One of Zurara’s stories chronicled Prince Henry’s first major slave auction in Lagos, Portugal, in 1444. Some captives were “white enough, fair to look upon, and well proportioned,” while others were “like mulattoes” or “as black as Ethiops, and so ugly.” Despite their different skin colors and languages and ethnic groups, Zurara blended them into one single group of people, worthy of enslavement.”
All across the Atlantic this hierarchy was exploited to prove the hypothesis of the “Great” Experiment. In her book, Masterless Men: Poor Whites and Slavery in the Antebellum South, Keri Leigh Merritt writes about how aristocrats set poor whites against blacks in the 1840’s and 1850’s in America.
“Complete with large percentages of slaves and a sizable, disaffected poor white underclass, a constant state of anxiety engulfed much of the Deep South in the years preceding secession,” Merritt writes. An alliance between slaves and poor whites would have threatened “the fortunes, the power, and even the lives of the region’s masters.” Slaveholders would take nearly any step to prevent this interracial alliance from forming, and Merritt argues that the treatment of poor southern whites stemmed in part from the white elite’s efforts to preserve the institution of slavery. (Steven White, In his review of Masterless Men in the Los Angeles Review of Books)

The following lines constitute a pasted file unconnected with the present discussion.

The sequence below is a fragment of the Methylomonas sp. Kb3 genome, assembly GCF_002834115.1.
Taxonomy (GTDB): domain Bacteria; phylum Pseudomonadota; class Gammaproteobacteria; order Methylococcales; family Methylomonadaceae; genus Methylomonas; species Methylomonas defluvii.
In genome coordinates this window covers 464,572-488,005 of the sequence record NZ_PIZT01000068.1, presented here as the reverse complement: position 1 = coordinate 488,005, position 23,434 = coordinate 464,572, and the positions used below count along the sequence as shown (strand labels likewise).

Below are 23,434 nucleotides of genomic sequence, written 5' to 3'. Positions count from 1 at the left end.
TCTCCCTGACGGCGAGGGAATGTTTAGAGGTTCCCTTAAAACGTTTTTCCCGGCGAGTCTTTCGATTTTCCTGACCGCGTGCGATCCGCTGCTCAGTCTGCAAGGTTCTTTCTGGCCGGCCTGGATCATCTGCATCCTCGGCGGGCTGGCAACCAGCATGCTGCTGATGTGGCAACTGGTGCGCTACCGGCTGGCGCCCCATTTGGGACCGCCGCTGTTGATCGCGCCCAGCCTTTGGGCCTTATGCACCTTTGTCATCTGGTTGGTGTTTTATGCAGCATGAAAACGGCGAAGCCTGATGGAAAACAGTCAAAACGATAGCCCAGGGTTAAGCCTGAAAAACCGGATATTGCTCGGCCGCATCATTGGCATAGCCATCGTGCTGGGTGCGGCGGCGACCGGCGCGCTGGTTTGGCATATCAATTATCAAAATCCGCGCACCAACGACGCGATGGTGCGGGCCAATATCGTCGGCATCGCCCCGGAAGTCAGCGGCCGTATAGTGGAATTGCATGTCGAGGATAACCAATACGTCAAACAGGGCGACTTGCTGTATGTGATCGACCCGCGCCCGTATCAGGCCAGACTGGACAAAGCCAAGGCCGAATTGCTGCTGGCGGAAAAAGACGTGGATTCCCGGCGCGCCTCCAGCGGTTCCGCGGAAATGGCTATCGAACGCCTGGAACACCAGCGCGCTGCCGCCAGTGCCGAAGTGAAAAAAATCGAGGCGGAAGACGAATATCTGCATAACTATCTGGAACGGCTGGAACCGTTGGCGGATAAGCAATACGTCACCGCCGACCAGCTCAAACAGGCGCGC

Another iteration, another measured dose of freedom invidiously applied.
Reconstruction and the Gilded Age
In 1865 the Civil War ended, the 13th Amendment passed declaring slavery illegal, and the Reconstruction began. Another moment when great things were possible and noble aspirations were declared. But instead of a more equitable nation, we got The Gilded Age. Historian Richard White describes this moment like this: